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It is that funny month, where you hang onto every last drop of Summer and yet are looking forward to Fall. The mornings are cooler, but the days are still hot and smoky! A good rain would sure be appreciated by everyone across the West. I recently paused and read this great email/newsletter written by Tom Stearns from High Mowing Seeds that summed up the season better than I could. It is written for growers by a grower. I pulled out this small excerpt to share with you. (Disclaimer. I receive no financial benefit by saying this 🙂. I purchase most of my organic seed from High Mowing Organic Seeds and would encourage you to give them a try, too.)


In Need of Pause

August. What does it bring to mind for you? Perhaps it is harvests: long, seemingly never-ending harvests. Or maybe it is water: the drips we give our thirsty plants, or the lakes, ponds, streams and rivers in which we cool our over-heated bodies after a long day in dusty fields. Certainly, August embodies the Sunday Syndrome of summer: although the season is not yet over, we already begin to look past it to what the next has to offer. This strange, hot month offers us a respite – a needed breath of air before plunging in again for cool, abundant autumn.

I have always appreciated how the poet Helen Hunt Jackson described this month in her poem of the same name: an “interval of peace” in which “all sweet sounds cease, save hum of insects’ aimless industry.” It truly is a pause – a greatly needed one – in which our plants are finally at stasis, if only briefly, and we can at last sneak away for an afternoon or an evening to do nothing but perhaps listen to the hum of aimless insects and recharge the wellspring for the final push of summer.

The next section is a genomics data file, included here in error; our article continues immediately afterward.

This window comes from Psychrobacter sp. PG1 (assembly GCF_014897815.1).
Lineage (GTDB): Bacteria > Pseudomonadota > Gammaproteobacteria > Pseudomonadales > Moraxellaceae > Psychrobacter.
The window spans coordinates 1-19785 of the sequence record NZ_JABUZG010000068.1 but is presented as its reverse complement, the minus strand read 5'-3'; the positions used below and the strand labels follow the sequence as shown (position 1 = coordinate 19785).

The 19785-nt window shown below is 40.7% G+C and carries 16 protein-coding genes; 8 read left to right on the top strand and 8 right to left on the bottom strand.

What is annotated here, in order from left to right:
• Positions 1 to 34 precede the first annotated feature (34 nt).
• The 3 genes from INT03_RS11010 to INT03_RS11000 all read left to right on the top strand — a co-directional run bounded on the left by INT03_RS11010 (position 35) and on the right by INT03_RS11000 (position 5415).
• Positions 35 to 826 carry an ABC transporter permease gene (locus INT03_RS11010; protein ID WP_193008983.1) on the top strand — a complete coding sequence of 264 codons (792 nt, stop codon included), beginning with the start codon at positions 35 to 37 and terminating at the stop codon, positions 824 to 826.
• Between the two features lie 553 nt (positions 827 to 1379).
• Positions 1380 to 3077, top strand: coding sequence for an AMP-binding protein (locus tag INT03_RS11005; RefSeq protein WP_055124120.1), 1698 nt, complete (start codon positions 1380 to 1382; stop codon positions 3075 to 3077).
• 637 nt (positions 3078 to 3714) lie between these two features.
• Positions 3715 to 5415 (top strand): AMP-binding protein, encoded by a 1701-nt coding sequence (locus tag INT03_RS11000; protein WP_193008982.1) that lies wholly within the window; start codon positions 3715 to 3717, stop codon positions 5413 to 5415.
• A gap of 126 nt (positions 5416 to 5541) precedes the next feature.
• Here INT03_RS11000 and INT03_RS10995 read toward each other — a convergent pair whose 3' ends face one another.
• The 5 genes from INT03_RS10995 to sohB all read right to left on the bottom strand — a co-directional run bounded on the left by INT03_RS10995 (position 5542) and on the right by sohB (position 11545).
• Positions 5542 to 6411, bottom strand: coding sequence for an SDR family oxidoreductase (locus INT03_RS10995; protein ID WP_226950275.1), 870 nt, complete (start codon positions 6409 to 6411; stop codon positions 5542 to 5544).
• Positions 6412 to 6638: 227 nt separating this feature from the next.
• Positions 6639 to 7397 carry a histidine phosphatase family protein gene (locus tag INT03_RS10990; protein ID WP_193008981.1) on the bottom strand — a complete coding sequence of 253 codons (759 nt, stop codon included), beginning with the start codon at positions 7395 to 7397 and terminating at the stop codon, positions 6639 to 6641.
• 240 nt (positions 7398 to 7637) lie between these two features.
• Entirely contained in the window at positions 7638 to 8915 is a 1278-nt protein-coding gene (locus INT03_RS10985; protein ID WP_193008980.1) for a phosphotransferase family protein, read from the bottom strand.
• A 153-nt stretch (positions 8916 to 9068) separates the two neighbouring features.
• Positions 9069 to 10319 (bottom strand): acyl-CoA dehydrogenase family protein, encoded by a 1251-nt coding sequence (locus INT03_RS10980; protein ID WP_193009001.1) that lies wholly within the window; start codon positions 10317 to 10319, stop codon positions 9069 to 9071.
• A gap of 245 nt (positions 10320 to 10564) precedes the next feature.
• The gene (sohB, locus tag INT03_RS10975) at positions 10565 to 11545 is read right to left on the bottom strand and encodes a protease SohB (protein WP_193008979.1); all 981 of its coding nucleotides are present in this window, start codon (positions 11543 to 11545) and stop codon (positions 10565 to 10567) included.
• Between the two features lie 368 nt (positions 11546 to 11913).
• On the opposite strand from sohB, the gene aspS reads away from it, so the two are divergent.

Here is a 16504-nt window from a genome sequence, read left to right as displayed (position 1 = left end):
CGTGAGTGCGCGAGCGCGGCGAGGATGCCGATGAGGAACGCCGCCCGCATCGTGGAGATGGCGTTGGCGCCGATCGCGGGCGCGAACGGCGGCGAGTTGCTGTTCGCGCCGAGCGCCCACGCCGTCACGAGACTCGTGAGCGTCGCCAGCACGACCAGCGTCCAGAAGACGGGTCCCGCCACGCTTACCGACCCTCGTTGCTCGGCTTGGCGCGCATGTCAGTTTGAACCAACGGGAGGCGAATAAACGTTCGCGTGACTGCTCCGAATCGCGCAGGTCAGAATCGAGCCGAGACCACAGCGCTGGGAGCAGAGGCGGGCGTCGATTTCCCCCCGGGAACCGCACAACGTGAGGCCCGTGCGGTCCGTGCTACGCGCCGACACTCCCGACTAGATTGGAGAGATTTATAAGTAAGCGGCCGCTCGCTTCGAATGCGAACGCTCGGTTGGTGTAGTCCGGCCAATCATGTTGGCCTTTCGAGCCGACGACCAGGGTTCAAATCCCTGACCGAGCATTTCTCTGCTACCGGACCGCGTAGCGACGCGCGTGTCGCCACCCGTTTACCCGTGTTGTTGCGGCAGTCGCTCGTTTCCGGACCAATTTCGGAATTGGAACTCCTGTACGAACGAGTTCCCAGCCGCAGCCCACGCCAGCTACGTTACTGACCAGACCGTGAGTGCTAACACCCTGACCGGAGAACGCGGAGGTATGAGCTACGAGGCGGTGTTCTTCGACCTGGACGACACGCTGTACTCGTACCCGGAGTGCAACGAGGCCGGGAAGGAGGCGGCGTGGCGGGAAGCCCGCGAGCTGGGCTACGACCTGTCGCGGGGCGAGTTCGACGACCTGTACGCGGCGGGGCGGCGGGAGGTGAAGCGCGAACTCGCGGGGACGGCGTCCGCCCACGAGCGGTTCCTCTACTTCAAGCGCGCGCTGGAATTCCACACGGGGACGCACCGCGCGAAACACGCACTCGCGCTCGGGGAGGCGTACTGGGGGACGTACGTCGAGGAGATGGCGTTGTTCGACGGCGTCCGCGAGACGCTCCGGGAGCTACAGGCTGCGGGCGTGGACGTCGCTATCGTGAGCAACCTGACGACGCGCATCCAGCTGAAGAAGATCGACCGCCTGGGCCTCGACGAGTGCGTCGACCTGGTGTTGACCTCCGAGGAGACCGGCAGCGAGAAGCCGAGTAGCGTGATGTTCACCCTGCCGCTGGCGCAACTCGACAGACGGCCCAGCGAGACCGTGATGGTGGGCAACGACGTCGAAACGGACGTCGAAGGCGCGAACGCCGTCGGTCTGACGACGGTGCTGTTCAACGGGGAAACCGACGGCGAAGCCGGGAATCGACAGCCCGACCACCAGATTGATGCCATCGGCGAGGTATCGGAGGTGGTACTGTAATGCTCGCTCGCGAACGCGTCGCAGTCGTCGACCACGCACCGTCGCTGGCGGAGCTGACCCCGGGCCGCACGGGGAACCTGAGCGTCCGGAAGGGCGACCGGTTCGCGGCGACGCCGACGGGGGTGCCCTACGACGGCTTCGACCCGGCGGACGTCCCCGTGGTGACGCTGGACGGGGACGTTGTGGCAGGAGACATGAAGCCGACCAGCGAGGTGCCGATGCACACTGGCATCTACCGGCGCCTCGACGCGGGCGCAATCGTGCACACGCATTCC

Wishing you a welcome pause this month,

Tom Stearns, Owner & Founder
High Mowing Organic Seeds


Farmer or not, those words aptly describe what most of us are experiencing.

Our farm is at that spot, plantings have slowed, summer harvest is going strong and weeding is mostly caught up. Fall is often busier than Spring and ironically, what went into the ground as a seed in June is now coming out by the ton.  My attention is definitely on Fall crops, like making sure to pick the apples before they fall! That doesn’t always happen, but when one drops, the rest are not far behind. Corn, winter squash and pears are not far off either and then there is the last plantings of garlic, winter kale, frisée, and Radicchio’s to be planted. We will also be planting cover crops to feed the soil and protect it from the compaction of winter rains.

I am tired just thinking about it all, but at the same time I am energized to see it through to completion.



For the tired farm crew.

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Happy Mother’s Day!

Farming and family life are uniquely intertwined. Of course we all have to eat ☺, but the imagery, the metaphors the seasons of life are likened to farming. How precious is the seed of life that only a mom gets the privilege to understand? Seeds travel a similar journey from planting, to growing beneath the soil, to emergence. As a farmer, I am always waiting for the day the seeds appear, yes there are tell-tale signs, but oh the excitement when the seeds emerge.
As a father, I have been through that same season with my wife many times and every time it is exciting—the anticipation of waiting for your new precious little one to come. And they do come and they do grow up. 
We guide these little plants through thorns and thistles, stress and droughts, warm weather and gentle showers, always believing, hoping and eager for their future to unfold like May blooms on the lilac tree. All the while knowing that there will bumps in the road, but we continue to believe and hope and pray often with unbending devotion and unfailing love. 
For all you mothers, thank you for your sacrifice, your service and your love. Our community, our nation and our world is a better place because you have chosen motherhood.